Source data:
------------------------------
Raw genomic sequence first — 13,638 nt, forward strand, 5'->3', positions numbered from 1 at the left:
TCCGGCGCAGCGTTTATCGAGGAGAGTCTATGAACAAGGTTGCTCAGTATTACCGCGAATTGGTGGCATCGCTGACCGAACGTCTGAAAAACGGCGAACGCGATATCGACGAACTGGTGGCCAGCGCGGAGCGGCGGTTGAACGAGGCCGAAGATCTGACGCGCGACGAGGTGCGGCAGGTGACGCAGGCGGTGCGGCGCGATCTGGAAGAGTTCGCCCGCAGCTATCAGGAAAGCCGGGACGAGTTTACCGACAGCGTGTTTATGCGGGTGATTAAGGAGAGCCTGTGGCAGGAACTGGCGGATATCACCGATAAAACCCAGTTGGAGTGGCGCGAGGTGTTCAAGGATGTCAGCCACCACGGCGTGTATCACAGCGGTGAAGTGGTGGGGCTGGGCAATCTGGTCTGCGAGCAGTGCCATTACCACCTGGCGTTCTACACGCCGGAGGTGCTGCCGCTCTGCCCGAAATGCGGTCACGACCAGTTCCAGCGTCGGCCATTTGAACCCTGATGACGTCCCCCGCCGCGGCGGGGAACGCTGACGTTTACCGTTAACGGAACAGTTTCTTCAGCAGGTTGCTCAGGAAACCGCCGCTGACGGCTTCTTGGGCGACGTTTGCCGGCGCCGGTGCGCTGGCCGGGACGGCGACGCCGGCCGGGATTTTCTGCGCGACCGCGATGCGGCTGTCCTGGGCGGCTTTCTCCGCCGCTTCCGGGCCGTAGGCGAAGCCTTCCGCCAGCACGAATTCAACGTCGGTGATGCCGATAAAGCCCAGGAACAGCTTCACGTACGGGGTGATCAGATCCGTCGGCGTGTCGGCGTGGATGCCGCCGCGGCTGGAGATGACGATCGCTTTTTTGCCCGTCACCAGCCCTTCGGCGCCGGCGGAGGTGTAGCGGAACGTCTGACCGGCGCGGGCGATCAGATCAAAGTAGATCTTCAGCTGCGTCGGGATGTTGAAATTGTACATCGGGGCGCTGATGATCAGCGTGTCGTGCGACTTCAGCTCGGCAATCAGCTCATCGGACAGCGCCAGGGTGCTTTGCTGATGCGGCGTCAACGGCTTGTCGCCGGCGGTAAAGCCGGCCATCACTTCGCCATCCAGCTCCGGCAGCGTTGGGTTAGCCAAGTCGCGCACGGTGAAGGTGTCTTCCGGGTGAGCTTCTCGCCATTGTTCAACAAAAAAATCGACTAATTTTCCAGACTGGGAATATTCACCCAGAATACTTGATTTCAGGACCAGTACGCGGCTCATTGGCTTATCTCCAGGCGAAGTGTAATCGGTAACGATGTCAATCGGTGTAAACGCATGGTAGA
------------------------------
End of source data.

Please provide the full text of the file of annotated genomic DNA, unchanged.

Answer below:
Raw genomic sequence first — 13,638 nt, forward strand, 5'->3', positions numbered from 1 at the left:
TCCGGCGCAGCGTTTATCGAGGAGAGTCTATGAACAAGGTTGCTCAGTATTACCGCGAATTGGTGGCATCGCTGACCGAACGTCTGAAAAACGGCGAACGCGATATCGACGAACTGGTGGCCAGCGCGGAGCGGCGGTTGAACGAGGCCGAAGATCTGACGCGCGACGAGGTGCGGCAGGTGACGCAGGCGGTGCGGCGCGATCTGGAAGAGTTCGCCCGCAGCTATCAGGAAAGCCGGGACGAGTTTACCGACAGCGTGTTTATGCGGGTGATTAAGGAGAGCCTGTGGCAGGAACTGGCGGATATCACCGATAAAACCCAGTTGGAGTGGCGCGAGGTGTTCAAGGATGTCAGCCACCACGGCGTGTATCACAGCGGTGAAGTGGTGGGGCTGGGCAATCTGGTCTGCGAGCAGTGCCATTACCACCTGGCGTTCTACACGCCGGAGGTGCTGCCGCTCTGCCCGAAATGCGGTCACGACCAGTTCCAGCGTCGGCCATTTGAACCCTGATGACGTCCCCCGCCGCGGCGGGGAACGCTGACGTTTACCGTTAACGGAACAGTTTCTTCAGCAGGTTGCTCAGGAAACCGCCGCTGACGGCTTCTTGGGCGACGTTTGCCGGCGCCGGTGCGCTGGCCGGGACGGCGACGCCGGCCGGGATTTTCTGCGCGACCGCGATGCGGCTGTCCTGGGCGGCTTTCTCCGCCGCTTCCGGGCCGTAGGCGAAGCCTTCCGCCAGCACGAATTCAACGTCGGTGATGCCGATAAAGCCCAGGAACAGCTTCACGTACGGGGTGATCAGATCCGTCGGCGTGTCGGCGTGGATGCCGCCGCGGCTGGAGATGACGATCGCTTTTTTGCCCGTCACCAGCCCTTCGGCGCCGGCGGAGGTGTAGCGGAACGTCTGACCGGCGCGGGCGATCAGATCAAAGTAGATCTTCAGCTGCGTCGGGATGTTGAAATTGTACATCGGGGCGCTGATGATCAGCGTGTCGTGCGACTTCAGCTCGGCAATCAGCTCATCGGACAGCGCCAGGGTGCTTTGCTGATGCGGCGTCAACGGCTTGTCGCCGGCGGTAAAGCCGGCCATCACTTCGCCATCCAGCTCCGGCAGCGTTGGGTTAGCCAAGTCGCGCACGGTGAAGGTGTCTTCCGGGTGAGCTTCTCGCCATTGTTCAACAAAAAAATCGACTAATTTTCCAGACTGGGAATATTCACCCAGAATACTTGATTTCAGGACCAGTACGCGGCTCATTGGCTTATCTCCAGGCGAAGTGTAATCGGTAACGATGTCAATCGGTGTAAACGCATGGTAGA